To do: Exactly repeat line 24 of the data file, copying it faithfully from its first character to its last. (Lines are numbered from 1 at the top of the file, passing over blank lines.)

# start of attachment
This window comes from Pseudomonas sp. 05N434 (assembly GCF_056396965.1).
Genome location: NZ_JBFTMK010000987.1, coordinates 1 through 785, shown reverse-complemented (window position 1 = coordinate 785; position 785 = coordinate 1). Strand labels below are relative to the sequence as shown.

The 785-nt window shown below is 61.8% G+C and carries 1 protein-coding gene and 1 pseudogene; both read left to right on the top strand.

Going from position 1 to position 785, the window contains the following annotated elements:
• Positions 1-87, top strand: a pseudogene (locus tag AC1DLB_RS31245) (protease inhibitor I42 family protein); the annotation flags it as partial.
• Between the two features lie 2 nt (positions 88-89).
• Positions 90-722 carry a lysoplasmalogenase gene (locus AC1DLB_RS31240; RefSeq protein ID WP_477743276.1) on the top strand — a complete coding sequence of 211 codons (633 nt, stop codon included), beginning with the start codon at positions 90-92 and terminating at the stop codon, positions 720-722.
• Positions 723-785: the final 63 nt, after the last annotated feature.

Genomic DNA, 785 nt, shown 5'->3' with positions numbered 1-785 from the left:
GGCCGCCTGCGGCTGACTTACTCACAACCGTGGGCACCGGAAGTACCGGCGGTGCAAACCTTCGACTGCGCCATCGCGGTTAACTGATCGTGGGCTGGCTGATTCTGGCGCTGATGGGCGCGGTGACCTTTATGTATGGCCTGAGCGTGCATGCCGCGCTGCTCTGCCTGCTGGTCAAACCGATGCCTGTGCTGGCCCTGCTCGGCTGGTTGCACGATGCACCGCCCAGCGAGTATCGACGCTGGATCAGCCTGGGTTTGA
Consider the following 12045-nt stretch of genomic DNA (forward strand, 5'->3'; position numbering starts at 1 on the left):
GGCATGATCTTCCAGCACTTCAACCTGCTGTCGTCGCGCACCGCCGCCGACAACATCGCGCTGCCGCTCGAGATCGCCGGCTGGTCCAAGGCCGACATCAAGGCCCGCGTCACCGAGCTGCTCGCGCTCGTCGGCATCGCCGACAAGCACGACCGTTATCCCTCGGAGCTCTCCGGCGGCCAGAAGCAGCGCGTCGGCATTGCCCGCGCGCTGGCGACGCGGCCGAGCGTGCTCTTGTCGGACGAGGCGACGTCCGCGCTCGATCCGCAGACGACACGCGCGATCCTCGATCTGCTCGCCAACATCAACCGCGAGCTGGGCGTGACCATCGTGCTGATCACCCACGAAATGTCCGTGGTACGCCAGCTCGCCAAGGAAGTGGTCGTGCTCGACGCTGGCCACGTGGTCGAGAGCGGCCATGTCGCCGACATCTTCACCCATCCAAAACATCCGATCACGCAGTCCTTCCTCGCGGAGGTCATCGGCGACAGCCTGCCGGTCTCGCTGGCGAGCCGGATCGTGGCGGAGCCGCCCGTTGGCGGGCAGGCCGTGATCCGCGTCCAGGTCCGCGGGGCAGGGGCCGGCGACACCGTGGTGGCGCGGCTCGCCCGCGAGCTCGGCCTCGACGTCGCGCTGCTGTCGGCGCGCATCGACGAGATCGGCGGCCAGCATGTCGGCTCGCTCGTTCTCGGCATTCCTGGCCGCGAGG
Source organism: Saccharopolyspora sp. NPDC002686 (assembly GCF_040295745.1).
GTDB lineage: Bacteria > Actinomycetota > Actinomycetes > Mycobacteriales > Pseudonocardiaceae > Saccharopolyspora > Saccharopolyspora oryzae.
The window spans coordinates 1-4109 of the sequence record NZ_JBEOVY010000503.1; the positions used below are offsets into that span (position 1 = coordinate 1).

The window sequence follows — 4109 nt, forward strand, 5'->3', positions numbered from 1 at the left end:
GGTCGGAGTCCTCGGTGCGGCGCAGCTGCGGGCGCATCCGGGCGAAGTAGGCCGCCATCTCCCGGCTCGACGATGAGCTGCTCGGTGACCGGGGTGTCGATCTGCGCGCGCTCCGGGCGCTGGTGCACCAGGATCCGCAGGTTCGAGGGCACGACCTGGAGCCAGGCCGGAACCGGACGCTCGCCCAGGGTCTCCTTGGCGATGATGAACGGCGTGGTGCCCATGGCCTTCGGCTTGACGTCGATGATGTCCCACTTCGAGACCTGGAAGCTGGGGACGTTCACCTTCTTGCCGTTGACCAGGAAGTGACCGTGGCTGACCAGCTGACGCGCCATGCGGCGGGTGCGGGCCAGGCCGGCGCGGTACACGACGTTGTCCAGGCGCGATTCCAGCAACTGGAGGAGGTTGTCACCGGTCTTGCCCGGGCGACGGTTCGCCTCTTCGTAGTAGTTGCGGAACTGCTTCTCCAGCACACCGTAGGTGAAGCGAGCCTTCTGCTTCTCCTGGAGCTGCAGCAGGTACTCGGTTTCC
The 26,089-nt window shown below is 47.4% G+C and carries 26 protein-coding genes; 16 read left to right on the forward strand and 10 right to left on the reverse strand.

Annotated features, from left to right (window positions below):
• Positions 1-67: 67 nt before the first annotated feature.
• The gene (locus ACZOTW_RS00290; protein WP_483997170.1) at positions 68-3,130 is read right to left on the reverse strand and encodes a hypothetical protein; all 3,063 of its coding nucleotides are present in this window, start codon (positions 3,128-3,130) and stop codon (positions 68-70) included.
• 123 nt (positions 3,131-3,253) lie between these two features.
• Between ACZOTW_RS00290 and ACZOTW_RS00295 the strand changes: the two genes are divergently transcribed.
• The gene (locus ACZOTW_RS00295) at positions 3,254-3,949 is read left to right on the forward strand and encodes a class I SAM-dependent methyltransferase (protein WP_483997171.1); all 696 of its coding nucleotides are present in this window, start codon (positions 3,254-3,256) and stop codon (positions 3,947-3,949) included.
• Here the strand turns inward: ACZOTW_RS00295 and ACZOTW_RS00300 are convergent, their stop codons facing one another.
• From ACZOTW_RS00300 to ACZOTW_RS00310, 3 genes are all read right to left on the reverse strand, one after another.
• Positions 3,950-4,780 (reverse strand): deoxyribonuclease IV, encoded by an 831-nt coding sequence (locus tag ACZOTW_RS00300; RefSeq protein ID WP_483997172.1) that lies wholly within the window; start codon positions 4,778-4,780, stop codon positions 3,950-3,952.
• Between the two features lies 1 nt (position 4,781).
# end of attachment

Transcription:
• The gene (locus ACZOTW_RS00295) at positions 3,254-3,949 is read left to right on the forward strand and encodes a class I SAM-dependent methyltransferase (protein WP_483997171.1); all 696 of its coding nucleotides are present in this window, start codon (positions 3,254-3,256) and stop codon (positions 3,947-3,949) included.